Bank of England Governor Mark Carney might be entitled to ask the Chancellor to cool down Cabinet infighting if he wants to curb inflation. Today we learned headline level of UK inflation was 2.6% in June. This annual change in consumer prices was a fallback from the 2.9% increase reported in May. But with wages increasing by just 2% over the past 12 months, this amounts to a substantial cut in the spending power of Brits, already paying food and fuel from foreign suppliers who view the pound less favourably since last summer’s vote for Brexit.
The fear for London’s households is that this gap between inflation and wage growth widens further in the next few months. British businesses are expected to take a cautious stand in upcoming pay negotiations and inflation is expected to increase to around 3% later in the summer.
This 3% threshold is an important one for the Bank. Under the terms of its policy independence, Carney must write to the Chancellor to explain what steps the Bank is taking to bring inflation back to its 2% target. As he sharpens his pencil, he could be forgiven if his initial draft included a line asking Philip Hammond’s Cabinet colleagues to stop behaving like squabbling children.
Investors domestically and internationally are watching the UK Government’s handling of Brexit negotiations and marking down the value of holding British assets, with the pound itself down 13% since last June. For an economy still running a budget deficit financed by “the generosity of strangers”, this is an unwelcome backdrop.
Sterling’s weakness and high inflation has inevitably led to siren voices calling for the Bank to raise interest rates and prop up the currency.
There are two important reasons this would be the wrong response when the Bank’s rate-setters next meet at the start of August. First, the present bout of inflation has been driven by the negative perception of the UK economy. This is tackled far more effectively through a more coherent approach to Brexit negotiations than encouraging fickle “yield hunters” into holding pounds. Second, the bounceback in global energy prices since early last year has also contributed to inflation being above target. Whether this persists will be determined by the dynamics of the major oil and gas producing nations in the Gulf, Russia and the US rather than actions closer to home.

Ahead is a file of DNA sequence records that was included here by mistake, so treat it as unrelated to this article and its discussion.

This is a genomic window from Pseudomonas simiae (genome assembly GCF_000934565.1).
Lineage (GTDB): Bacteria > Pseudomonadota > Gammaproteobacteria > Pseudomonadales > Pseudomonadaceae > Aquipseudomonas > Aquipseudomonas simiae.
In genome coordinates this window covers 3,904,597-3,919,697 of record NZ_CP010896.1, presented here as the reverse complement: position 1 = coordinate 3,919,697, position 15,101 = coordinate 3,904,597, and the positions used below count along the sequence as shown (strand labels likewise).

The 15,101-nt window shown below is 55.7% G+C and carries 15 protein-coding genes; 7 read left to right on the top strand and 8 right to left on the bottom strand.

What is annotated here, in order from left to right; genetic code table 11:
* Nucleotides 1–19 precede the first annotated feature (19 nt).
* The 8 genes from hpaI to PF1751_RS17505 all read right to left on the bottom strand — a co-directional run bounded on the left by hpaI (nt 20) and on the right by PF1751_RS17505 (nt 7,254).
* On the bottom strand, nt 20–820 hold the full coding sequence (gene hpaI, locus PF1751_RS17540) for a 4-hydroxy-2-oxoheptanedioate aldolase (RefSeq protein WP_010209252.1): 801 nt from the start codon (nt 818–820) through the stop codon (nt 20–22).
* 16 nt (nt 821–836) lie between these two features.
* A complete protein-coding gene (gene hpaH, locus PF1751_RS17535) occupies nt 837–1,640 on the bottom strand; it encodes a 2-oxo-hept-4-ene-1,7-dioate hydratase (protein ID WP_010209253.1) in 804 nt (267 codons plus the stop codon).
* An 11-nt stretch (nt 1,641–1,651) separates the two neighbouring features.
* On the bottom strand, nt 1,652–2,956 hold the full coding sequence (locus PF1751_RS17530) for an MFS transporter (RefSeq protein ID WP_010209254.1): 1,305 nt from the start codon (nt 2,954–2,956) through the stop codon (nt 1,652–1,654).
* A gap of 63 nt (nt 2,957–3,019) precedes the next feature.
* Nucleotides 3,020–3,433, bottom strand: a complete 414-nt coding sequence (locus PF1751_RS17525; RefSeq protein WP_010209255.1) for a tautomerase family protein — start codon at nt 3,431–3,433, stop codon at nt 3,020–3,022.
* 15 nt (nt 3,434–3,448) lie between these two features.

But the challenges facing the Bank pale into insignificance when compared with those facing the Government. Volatile consumer prices lead to volatile politics.
It has ever been thus: the high inflation of the late Seventies did for Jim Callaghan’s government, and the fallout from the UK crashing out of the European Exchange Rate Mechanism in 1992 destroyed the economic credibility of John Major’s administration. Theresa May’s government might preside over a largely self-inflicted period of real wage cuts but her Cabinet does not have to search far for uncomfortable political precedents.
The warning signs are all there. Prices are back in the news every day. Many of the lightning rods for discontent in last month’s general election were inflation linked. Student-loan interest rates, at more than 6%, are priced off the UK’s Retail Price Index. Public-sector pay rises of 1% a year were possible last year as the economy enjoyed a temporary bout of deflation, but now split the Government and provide another angle for not so subtle leadership jostling in the Conservative Party. Opposition politicians offering to cancel student loans or break open public-sector pay settlements are little more than reactionary opportunists. Diffusing these important issues starts and ends with sound economic management.
Amid what is a sorry tale for London families there is one shred of comfort. Evidence from other economies is that global inflation may be peaking. In the US, inflation is down to 1.7% and in the eurozone it has fallen back to just 1.3%. So, if Hammond and co can get their act together, UK inflation could begin to ease in 2018. But on the evidence of the past 12 months, that’s a big if.
Simon French is chief economist at Panmure GordonReuse content